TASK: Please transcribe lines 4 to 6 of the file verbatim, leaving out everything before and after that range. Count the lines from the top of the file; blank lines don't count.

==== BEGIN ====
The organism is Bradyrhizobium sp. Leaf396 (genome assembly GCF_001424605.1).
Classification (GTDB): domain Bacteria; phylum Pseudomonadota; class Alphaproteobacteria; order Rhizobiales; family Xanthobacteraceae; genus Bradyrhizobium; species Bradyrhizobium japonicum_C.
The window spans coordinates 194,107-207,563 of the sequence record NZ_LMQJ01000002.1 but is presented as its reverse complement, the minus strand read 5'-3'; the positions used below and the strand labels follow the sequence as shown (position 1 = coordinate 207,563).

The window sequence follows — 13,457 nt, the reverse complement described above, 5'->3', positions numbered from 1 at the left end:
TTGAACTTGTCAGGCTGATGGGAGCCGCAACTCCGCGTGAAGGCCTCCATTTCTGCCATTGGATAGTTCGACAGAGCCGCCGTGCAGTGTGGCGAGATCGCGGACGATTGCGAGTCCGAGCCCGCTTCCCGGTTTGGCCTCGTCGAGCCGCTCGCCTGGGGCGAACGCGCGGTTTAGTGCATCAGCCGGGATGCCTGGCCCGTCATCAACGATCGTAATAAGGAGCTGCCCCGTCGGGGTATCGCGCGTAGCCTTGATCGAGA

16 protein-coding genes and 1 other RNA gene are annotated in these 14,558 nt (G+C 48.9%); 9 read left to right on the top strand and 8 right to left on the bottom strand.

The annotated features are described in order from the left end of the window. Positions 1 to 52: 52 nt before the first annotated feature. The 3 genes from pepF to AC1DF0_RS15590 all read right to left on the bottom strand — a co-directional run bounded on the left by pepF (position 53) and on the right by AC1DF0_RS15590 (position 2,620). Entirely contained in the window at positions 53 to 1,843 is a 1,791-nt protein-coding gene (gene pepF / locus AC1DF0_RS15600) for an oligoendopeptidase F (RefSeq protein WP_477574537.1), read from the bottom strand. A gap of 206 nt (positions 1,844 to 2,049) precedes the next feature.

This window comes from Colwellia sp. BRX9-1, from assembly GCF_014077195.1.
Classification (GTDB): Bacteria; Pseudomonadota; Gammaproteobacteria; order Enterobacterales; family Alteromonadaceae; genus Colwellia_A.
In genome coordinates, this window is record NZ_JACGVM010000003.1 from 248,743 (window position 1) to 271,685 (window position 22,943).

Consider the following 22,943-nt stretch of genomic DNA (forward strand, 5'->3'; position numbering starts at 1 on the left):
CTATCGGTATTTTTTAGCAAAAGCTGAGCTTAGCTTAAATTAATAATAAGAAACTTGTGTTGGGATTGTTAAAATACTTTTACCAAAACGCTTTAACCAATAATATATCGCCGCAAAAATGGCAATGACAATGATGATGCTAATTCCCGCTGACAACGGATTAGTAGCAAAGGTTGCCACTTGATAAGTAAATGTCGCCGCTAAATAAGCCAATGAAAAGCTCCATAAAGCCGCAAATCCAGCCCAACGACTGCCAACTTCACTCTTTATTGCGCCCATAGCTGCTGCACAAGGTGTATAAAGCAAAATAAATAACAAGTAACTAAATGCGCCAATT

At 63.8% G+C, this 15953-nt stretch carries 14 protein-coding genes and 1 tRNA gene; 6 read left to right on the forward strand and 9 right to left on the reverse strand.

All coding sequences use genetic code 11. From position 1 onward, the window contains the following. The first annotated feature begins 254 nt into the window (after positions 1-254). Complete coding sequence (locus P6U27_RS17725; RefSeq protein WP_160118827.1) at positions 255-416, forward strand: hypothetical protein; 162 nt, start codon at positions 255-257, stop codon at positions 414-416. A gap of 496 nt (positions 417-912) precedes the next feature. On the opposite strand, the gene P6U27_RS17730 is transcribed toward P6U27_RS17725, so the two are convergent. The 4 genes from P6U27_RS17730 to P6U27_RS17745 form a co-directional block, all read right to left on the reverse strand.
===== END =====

The window sequence follows — 13,457 nt, the reverse complement described above, 5'->3', positions numbered from 1 at the left end:
TTGAACTTGTCAGGCTGATGGGAGCCGCAACTCCGCGTGAAGGCCTCCATTTCTGCCATTGGATAGTTCGACAGAGCCGCCGTGCAGTGTGGCGAGATCGCGGACGATTGCGAGTCCGAGCCCGCTTCCCGGTTTGGCCTCGTCGAGCCGCTCGCCTGGGGCGAACGCGCGGTTTAGTGCATCAGCCGGGATGCCTGGCCCGTCATCAACGATCGTAATAAGGAGCTGCCCCGTCGGGGTATCGCGCGTAGCCTTGATCGAGA

16 protein-coding genes and 1 other RNA gene are annotated in these 14,558 nt (G+C 48.9%); 9 read left to right on the top strand and 8 right to left on the bottom strand.